How College Students Ruin St. Patrick’s Day

There are many reasons why I detest how my fellow college students celebrate this holiday, and they occur every single year. Like Christmas and Valentine’s Day, these once holy days (Holidays… holy days… see the relationship?) have been usurped by capitalism, materialism, and other terrible, corrupt -isms. Except, unlike Christmas and Valentine’s Day, it isn’t just that the American culture at large, particularly American college culture, has usurped a former Catholic holiday. That’s something that, quite frankly, nobody seems to care about. (Because the Catholic Church is old fashioned and dying, right? Right?) No, what pushes my buttons is that on top of that, our culture is mocking the Irish.

URBAN-OUTFITTERS-NEGATIVE-ST-PATRICKS-DAY-CLOTHING

Shots fired.

Why does St. Patrick’s Day exist in the first place? Why is it associated with the Irish? Well, St. Patrick – to make a long and beautiful story very short – was a Catholic missionary who is credited with the conversion of the Irish people to Christianity. (And, as a bonus, also drove all snakes out of Ireland. Whut-whut.) In one of his most famous and legendary sermons, he used the three-leaf clover as a kind of metaphor to explain the Holy Trinity to the native Irish people. St. Patrick is also well known for encouraging the Irish natives to reconcile their already held traditions and culture to their faith – and this blending of faith and culture is arguably what made Irish Catholicism so incredibly successful and pervasive. We have the Irish Catholics to thank for private Confessions, numerous ascetic Saints, and gorgeous Christian art.

When I was growing up, St. Patrick’s Day meant something very different than what my fellow college students seem to think that it means. Having been an Irish dancer since I was a small child, St. Patrick’s Day was a day that my family and so many others celebrated the incredible depth and complexity of Irish culture and shared it with those who hadn’t ever experienced it. Every year, often during the entire week that contained the holiday, we danced at elementary schools, church celebrations, retirement homes, hospitals, and more. We taught these people, young and old, healthy and sick, about the beauty that comes from a culture that has so much richness and tradition. We even taught them how to dance, too. Every different kind of Irish dance, especially the traditional and non-traditional set dances, tell a story in both the music and the movement. It brings people and communities together for the purpose of encouraging joy and pride in a culture that owes very, very much to the values that St. Patrick helped the Irish develop.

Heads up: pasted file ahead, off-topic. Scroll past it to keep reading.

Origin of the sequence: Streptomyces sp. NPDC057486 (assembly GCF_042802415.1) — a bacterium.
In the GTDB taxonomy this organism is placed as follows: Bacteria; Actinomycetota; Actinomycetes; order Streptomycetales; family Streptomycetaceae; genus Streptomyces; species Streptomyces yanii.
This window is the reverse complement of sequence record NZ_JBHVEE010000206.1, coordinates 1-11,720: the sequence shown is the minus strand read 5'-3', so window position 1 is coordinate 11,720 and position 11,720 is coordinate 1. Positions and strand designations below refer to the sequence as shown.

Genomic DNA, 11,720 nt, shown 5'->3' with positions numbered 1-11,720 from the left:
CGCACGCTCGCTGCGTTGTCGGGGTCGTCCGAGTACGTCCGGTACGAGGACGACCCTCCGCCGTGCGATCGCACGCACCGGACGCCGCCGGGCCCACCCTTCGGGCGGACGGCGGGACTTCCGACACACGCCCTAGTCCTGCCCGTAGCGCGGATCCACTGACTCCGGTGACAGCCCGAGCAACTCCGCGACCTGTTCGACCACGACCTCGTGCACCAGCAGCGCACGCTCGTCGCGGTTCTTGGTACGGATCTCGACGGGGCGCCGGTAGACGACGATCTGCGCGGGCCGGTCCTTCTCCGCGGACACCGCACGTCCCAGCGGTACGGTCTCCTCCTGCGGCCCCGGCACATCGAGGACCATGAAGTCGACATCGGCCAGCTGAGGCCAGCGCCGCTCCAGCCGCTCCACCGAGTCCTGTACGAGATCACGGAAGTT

Now, compare that celebration to the ones I see every St. Patrick’s Day on the University of Michigan’s campus. Crowds of drunk, obscenely green students stumbling out of the bars at 10 AM. Girls wearing neon green mini dresses that are supposed to somehow make them resemble a leprechaun. People getting utterly trashed for an entire week, using the excuse that they’re “celebrating” the holiday. Wasted customers coming into the dining hall, asking me to put booze on their sandwiches (yes, this has actually happened).

Can you see why this bothers me so much?

Everything behind the tradition of celebrating St. Patrick’s Day has been utterly cast aside in favor of everything that is the opposite of what it stands for. Where St. Patrick taught about grace, moderation, compassion, salvation, forgiveness, and holiness, our culture promotes sin, overindulgence, selfishness, drunkenness, and more. And quite frankly, there’s very little in our American “celebration” of St. Patrick’s Day that actually celebrates Irish culture at all. None of the fiery desire for freedom, the national pride, the literature, the history, the art, the dance, the music, or the beliefs of the Irish get celebrated. This holiday, so meaningful to people who actually love Ireland and the Irish, has been reduced to an excuse to drink alcohol without any semblance of self-control.

It’s embarrassing. And sad.

So, as both a Catholic and an Irish dancer, I choose to celebrate this holiday as it is meant to be: in honor of the great St. Patrick.

And David danced before the LORD with all his might. (2 Samuel 6:14)

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